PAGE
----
How does antibiotic resistance arise? What turns a normal bug into a ‘superbug’? We will delve into the topic of ‘superbugs’ and what makes them not so super, the issue of antibiotic resistance, and what members of the public can do to help prevent its spread. We’ll also cover new treatments available or that might be on the horizon.

Callum Vidor from Monash Biomedicine Discovery Institute will talk about his recent research on ‘superbugs’ at a free talk at the Mount Waverley Library.

Monday 13 August Event details

Media enquiries: Karen Bryan, karen.bryan@monash.vic.gov.au or 03 9541 3120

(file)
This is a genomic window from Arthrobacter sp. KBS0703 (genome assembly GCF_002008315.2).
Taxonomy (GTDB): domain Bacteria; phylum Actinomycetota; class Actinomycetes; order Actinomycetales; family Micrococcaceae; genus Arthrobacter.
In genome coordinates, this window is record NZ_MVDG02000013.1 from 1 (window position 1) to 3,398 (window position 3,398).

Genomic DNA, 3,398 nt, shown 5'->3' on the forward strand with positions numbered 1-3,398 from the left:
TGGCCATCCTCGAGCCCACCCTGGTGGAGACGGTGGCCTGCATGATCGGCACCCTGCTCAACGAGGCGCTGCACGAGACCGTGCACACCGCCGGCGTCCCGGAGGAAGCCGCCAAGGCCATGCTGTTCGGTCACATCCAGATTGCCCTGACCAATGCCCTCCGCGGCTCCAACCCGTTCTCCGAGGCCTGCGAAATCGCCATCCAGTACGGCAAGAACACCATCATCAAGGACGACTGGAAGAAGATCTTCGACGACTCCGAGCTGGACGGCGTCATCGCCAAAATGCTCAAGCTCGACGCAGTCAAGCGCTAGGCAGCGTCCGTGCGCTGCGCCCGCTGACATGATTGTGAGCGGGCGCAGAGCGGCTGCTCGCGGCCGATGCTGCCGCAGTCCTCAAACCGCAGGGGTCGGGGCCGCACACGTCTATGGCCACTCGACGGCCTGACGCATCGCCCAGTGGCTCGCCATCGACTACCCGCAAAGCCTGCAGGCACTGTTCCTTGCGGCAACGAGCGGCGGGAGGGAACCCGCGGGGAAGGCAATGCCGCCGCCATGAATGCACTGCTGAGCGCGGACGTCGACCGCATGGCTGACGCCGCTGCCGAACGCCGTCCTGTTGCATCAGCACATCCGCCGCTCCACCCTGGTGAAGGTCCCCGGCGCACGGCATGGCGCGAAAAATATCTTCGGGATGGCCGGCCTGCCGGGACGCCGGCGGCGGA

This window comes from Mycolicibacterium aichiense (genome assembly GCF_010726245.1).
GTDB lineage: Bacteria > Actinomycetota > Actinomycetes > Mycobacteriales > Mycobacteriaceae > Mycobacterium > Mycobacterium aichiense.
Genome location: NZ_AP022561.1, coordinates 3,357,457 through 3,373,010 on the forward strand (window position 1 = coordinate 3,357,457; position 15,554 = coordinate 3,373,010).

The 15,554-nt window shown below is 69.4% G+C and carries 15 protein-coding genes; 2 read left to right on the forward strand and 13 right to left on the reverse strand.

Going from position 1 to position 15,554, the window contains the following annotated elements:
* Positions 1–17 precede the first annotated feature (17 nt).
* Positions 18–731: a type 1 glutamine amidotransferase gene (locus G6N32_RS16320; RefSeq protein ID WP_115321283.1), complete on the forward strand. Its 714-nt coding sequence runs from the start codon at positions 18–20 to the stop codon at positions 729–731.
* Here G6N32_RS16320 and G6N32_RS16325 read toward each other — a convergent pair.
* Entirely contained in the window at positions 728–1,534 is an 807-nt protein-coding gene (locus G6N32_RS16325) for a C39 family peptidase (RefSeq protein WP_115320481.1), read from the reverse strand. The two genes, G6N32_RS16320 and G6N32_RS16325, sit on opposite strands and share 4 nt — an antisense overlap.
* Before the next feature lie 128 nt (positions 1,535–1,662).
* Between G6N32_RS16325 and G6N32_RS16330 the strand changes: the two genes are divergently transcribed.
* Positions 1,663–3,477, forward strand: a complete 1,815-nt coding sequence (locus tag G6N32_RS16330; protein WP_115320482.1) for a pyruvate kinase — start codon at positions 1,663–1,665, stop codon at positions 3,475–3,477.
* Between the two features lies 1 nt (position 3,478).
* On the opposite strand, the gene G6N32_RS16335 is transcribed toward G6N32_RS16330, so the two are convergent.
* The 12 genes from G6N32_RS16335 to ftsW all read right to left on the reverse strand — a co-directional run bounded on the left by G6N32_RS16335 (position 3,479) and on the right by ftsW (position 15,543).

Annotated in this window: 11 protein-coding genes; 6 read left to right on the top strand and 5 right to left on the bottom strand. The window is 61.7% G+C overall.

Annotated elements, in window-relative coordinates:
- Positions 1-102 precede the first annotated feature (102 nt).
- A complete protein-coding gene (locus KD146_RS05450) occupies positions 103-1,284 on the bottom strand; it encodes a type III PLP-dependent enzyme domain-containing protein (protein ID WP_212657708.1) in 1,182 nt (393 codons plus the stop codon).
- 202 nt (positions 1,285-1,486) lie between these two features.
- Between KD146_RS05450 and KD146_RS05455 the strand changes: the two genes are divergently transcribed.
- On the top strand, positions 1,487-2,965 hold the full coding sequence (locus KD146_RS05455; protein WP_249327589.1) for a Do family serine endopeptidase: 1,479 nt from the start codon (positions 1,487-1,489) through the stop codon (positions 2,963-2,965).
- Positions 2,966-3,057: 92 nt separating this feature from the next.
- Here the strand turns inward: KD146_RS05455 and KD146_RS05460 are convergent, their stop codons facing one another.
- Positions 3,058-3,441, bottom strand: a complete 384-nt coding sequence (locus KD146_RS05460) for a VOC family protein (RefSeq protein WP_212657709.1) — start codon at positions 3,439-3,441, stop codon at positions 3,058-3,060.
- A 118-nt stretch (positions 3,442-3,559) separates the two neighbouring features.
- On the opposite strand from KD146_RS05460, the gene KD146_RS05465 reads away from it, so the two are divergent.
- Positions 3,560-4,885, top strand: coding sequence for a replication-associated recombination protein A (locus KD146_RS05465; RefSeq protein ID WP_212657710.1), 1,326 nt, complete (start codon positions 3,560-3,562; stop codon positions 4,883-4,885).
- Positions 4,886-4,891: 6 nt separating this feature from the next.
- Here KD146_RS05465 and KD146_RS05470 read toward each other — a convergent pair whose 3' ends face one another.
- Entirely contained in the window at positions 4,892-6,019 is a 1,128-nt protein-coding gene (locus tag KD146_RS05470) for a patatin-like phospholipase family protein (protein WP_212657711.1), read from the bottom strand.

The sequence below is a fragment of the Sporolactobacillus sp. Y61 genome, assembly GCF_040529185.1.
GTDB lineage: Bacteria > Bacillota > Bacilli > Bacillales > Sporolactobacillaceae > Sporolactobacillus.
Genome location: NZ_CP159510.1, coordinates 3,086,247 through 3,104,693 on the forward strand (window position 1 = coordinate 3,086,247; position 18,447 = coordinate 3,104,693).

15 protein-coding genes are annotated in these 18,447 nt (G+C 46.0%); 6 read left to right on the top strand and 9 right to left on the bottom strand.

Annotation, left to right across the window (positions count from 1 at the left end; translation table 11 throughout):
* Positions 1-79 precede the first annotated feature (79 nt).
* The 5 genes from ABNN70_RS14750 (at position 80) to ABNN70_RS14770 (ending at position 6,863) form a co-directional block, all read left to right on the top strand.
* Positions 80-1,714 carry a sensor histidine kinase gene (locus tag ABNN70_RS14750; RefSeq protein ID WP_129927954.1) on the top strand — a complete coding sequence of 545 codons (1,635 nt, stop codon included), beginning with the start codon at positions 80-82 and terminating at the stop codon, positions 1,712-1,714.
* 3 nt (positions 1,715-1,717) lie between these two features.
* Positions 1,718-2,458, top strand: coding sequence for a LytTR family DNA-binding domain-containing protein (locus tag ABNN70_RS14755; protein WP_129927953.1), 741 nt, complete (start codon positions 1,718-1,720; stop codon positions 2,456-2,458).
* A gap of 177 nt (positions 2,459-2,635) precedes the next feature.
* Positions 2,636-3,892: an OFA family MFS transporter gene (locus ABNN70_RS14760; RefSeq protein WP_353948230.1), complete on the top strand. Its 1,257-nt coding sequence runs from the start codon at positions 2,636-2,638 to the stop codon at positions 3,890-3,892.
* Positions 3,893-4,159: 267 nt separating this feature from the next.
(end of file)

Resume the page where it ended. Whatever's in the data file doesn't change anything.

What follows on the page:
The future of cancer: can we find a cure?—Westmead, NSW

How will cellular therapy, immunotherapy, personalised medicine, and the use of big data impact cancer treatments? Join internationally-recognised cancer researcher and Children’s Medical Research Institute Director, Professor Roger Reddel, as he leads a panel of experts in a discussion on the most promising strategies in contemporary cancer research and treatment.

Monday 13 August Event details

Media enquiries: Sydney Ideas, sydney.ideas@sydney.edu.au or 02 9351 2943

Practically virtual—Randwick, NSW

Practically Virtual showcases how virtual reality is helping scientists, lecturers and teachers in universities and research organisations—from cell biology to mining engineering and from biomedical research to data visualisation. This week-long expo event also invites the broader public to join in.